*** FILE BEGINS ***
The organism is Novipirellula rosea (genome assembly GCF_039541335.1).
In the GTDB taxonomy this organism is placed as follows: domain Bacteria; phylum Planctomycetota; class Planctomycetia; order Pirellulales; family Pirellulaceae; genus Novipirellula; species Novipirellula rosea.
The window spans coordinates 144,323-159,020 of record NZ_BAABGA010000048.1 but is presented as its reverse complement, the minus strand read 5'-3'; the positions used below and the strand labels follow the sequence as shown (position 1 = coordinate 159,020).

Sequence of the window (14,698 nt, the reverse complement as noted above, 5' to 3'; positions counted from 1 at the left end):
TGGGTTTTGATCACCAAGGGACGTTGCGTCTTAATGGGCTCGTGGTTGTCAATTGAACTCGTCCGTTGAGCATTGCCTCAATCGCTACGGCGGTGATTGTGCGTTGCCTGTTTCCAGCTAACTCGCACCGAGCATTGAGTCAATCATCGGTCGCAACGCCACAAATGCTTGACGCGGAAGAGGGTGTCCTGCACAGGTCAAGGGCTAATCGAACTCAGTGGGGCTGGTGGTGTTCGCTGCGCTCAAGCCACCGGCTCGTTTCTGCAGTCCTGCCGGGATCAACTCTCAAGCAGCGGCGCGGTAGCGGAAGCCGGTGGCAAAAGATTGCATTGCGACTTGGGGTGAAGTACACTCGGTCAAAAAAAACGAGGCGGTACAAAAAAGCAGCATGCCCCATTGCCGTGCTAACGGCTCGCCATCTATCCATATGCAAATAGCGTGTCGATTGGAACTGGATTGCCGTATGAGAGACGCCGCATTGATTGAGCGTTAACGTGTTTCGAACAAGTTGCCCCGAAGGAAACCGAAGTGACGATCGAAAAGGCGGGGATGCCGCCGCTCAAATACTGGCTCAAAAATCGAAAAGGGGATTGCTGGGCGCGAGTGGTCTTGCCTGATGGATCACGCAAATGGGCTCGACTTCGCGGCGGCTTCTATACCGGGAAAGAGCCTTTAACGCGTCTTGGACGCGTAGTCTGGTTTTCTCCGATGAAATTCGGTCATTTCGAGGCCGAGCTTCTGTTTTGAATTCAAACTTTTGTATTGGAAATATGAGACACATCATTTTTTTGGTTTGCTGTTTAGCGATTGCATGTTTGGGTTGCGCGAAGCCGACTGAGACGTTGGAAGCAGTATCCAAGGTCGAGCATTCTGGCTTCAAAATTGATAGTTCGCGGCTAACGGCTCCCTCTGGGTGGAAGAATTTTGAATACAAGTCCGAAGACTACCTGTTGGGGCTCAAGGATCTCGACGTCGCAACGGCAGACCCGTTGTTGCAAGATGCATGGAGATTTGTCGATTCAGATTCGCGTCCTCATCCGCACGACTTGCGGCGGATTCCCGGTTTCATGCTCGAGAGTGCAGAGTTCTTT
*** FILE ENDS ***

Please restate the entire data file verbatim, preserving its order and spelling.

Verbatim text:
The organism is Novipirellula rosea (genome assembly GCF_039541335.1).
In the GTDB taxonomy this organism is placed as follows: domain Bacteria; phylum Planctomycetota; class Planctomycetia; order Pirellulales; family Pirellulaceae; genus Novipirellula; species Novipirellula rosea.
The window spans coordinates 144,323-159,020 of record NZ_BAABGA010000048.1 but is presented as its reverse complement, the minus strand read 5'-3'; the positions used below and the strand labels follow the sequence as shown (position 1 = coordinate 159,020).

Sequence of the window (14,698 nt, the reverse complement as noted above, 5' to 3'; positions counted from 1 at the left end):
TGGGTTTTGATCACCAAGGGACGTTGCGTCTTAATGGGCTCGTGGTTGTCAATTGAACTCGTCCGTTGAGCATTGCCTCAATCGCTACGGCGGTGATTGTGCGTTGCCTGTTTCCAGCTAACTCGCACCGAGCATTGAGTCAATCATCGGTCGCAACGCCACAAATGCTTGACGCGGAAGAGGGTGTCCTGCACAGGTCAAGGGCTAATCGAACTCAGTGGGGCTGGTGGTGTTCGCTGCGCTCAAGCCACCGGCTCGTTTCTGCAGTCCTGCCGGGATCAACTCTCAAGCAGCGGCGCGGTAGCGGAAGCCGGTGGCAAAAGATTGCATTGCGACTTGGGGTGAAGTACACTCGGTCAAAAAAAACGAGGCGGTACAAAAAAGCAGCATGCCCCATTGCCGTGCTAACGGCTCGCCATCTATCCATATGCAAATAGCGTGTCGATTGGAACTGGATTGCCGTATGAGAGACGCCGCATTGATTGAGCGTTAACGTGTTTCGAACAAGTTGCCCCGAAGGAAACCGAAGTGACGATCGAAAAGGCGGGGATGCCGCCGCTCAAATACTGGCTCAAAAATCGAAAAGGGGATTGCTGGGCGCGAGTGGTCTTGCCTGATGGATCACGCAAATGGGCTCGACTTCGCGGCGGCTTCTATACCGGGAAAGAGCCTTTAACGCGTCTTGGACGCGTAGTCTGGTTTTCTCCGATGAAATTCGGTCATTTCGAGGCCGAGCTTCTGTTTTGAATTCAAACTTTTGTATTGGAAATATGAGACACATCATTTTTTTGGTTTGCTGTTTAGCGATTGCATGTTTGGGTTGCGCGAAGCCGACTGAGACGTTGGAAGCAGTATCCAAGGTCGAGCATTCTGGCTTCAAAATTGATAGTTCGCGGCTAACGGCTCCCTCTGGGTGGAAGAATTTTGAATACAAGTCCGAAGACTACCTGTTGGGGCTCAAGGATCTCGACGTCGCAACGGCAGACCCGTTGTTGCAAGATGCATGGAGATTTGTCGATTCAGATTCGCGTCCTCATCCGCACGACTTGCGGCGGATTCCCGGTTTCATGCTCGAGAGTGCAGAGTTCTTT